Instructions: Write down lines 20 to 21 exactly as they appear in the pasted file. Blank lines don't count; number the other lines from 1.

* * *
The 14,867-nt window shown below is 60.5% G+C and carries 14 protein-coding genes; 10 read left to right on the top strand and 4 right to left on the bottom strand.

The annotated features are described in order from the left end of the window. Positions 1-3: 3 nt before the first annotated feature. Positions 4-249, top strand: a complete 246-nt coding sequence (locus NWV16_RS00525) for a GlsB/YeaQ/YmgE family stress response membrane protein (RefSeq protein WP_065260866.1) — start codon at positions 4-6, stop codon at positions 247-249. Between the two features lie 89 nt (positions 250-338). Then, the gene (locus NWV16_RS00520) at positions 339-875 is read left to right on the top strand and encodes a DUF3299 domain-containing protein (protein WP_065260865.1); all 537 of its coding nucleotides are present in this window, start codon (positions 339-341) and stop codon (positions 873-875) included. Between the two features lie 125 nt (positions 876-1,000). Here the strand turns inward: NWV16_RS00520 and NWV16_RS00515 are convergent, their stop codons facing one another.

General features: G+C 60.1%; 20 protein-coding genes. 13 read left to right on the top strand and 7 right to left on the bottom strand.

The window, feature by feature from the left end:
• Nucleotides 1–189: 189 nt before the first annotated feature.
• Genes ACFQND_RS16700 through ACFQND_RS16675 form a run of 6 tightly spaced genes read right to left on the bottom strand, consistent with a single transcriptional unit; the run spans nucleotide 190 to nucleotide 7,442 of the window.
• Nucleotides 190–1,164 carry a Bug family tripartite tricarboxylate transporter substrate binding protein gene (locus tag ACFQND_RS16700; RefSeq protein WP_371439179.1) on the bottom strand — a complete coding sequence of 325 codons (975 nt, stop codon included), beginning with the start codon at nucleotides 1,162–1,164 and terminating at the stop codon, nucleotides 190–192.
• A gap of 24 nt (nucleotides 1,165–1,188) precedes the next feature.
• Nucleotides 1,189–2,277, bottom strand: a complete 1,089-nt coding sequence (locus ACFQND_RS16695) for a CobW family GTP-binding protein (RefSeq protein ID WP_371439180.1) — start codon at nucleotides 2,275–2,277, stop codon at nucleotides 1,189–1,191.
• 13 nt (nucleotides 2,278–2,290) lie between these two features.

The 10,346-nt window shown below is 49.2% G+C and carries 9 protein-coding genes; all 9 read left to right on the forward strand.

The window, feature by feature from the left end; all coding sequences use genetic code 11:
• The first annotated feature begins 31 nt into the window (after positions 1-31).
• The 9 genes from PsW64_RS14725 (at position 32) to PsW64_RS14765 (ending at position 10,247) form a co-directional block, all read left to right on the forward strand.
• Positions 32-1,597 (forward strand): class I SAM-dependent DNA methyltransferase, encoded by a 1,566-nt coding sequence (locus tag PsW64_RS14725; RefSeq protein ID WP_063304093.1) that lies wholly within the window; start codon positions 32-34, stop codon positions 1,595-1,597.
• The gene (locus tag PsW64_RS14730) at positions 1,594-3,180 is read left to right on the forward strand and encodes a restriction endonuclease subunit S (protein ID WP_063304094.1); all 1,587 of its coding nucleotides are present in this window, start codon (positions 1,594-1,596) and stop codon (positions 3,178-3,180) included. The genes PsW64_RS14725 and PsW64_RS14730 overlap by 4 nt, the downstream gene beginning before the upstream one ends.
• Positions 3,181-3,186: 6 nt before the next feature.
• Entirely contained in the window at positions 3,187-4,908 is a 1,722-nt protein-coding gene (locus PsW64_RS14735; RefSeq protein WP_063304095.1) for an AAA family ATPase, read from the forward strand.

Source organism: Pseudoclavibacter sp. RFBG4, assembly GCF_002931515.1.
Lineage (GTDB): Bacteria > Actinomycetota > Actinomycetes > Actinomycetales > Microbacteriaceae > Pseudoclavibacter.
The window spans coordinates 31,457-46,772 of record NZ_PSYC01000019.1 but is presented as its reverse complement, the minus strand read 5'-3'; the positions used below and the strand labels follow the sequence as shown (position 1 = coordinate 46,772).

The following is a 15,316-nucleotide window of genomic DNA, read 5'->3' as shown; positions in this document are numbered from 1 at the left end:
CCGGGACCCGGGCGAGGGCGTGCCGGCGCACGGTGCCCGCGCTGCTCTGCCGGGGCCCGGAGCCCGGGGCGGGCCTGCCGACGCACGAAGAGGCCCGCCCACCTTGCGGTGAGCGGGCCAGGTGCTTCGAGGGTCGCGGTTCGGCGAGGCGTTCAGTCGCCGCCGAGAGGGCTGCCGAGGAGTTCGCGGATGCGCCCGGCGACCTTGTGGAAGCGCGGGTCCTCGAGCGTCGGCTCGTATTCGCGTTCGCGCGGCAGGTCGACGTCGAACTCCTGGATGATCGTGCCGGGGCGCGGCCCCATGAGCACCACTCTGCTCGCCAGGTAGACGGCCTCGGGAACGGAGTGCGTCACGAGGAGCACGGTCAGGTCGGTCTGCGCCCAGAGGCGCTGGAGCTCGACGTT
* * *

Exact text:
Lineage (GTDB): Bacteria > Actinomycetota > Actinomycetes > Actinomycetales > Microbacteriaceae > Pseudoclavibacter.
The window spans coordinates 31,457-46,772 of record NZ_PSYC01000019.1 but is presented as its reverse complement, the minus strand read 5'-3'; the positions used below and the strand labels follow the sequence as shown (position 1 = coordinate 46,772).